Your super fund is most likely investing in a well-diversified portfolio, but it is always worth checking out exactly how your fund is investing your money. 

So, look at your account and your fund's investment strategy (such as balanced or growth). Some funds will allow you to change strategy in accordance with your risk tolerance, so give them a call to discuss your options.

And while we're on the subject, it's also worth ensuring that your super fund has a good track record for delivering solid and reliable returns. You can use the new government YourSuper comparison tool on the Australian Taxation Office website to compare the performance of all the basic MySuper funds.

If you're in a different type of fund, simply use Google to research how your fund's historical performance compares to all the other funds out there. You may be surprised — even astounded — at the difference between them.

How do market conditions impact DCA?

The share market fluctuates for all sorts of reasons, such as in response to changes in interest rates, election results, commodity supply and demand, random news updates, and black swan events (like a global pandemic, ever heard of it?). 

All these factors make markets highly unpredictable, and prices tend to move up and down constantly. This can make investing a nerve-wracking experience, particularly when you're just starting out.

But adopting a dollar-cost averaging strategy means you can avoid much of that anxiety.

If you invest all your money at a single point in time, you are entirely exposed to every price fluctuation from that point onwards. This means that if the market falls, it might cause you to panic and make bad investing decisions.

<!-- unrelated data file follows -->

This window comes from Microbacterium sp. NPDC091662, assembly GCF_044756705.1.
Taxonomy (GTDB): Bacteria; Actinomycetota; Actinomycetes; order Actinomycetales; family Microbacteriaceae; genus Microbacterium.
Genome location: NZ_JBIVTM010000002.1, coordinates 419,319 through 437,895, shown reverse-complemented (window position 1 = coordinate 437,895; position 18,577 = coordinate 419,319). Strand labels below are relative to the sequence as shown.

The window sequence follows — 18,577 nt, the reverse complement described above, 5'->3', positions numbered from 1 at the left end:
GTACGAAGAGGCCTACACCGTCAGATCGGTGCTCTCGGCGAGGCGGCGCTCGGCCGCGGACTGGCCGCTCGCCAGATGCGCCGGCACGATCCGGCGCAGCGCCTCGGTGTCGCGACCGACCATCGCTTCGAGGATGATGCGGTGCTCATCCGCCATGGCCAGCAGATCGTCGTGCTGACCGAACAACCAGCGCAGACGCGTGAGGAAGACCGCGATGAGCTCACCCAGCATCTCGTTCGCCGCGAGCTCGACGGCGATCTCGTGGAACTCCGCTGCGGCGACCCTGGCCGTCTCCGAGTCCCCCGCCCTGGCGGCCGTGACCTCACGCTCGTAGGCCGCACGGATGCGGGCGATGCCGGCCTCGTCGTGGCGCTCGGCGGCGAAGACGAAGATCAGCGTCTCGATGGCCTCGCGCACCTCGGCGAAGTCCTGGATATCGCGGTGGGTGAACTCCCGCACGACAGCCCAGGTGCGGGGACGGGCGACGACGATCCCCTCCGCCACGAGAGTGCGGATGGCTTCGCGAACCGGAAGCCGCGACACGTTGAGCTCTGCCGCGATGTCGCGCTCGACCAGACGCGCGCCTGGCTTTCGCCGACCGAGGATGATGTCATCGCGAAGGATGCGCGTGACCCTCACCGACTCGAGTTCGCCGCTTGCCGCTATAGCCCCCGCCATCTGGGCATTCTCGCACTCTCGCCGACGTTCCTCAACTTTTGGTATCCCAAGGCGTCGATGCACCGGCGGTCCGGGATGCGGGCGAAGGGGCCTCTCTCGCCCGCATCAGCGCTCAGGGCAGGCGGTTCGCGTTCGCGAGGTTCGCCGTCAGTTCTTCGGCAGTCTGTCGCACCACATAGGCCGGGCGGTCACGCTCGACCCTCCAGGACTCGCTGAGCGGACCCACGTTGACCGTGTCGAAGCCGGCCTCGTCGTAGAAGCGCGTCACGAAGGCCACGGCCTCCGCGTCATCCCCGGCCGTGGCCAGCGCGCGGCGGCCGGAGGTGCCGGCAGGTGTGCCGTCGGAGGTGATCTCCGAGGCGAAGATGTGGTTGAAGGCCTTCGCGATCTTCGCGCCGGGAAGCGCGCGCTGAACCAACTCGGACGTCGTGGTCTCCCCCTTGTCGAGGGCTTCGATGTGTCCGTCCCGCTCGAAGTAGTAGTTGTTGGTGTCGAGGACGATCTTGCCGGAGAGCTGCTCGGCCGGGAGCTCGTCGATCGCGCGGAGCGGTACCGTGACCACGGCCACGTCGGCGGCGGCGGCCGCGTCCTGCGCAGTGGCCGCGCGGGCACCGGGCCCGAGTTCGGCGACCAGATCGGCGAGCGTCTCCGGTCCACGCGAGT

But if you invest smaller portions over time, your average purchase price changes, influenced by changes in the share price. This happens because a DCA investor is able to buy more shares when prices fall but fewer shares when prices rise.

This reduces your portfolio volatility (in other words, your risk). It makes DCA a particularly effective strategy to follow when markets are volatile, especially if you are more risk-averse or don't have the time to watch the markets closely.

Benefits of dollar-cost averaging

There are many benefits of dollar-cost averaging – let's look at a few below.

There's no need to time the market: Waiting for the market to reach a specific price point is like waiting for Donald Trump to release his tax returns – it ain't gonna happen. However, when you invest every month, despite the share price, you're often going to be able to purchase lower-priced shares and reap the benefits in the future.

DCA saves time: Analysing market conditions, studying trends, and reading financial reports can be a full-time job. Most casual investors don't have time for that. If you have a job or business, you likely won't have that extra time to read up on investment opportunities before making a purchase.

With dollar-cost averaging, you invest a small amount at regular intervals, regardless of the share price. This means you can focus more on your job or business, producing the income you need to invest back into your share portfolio.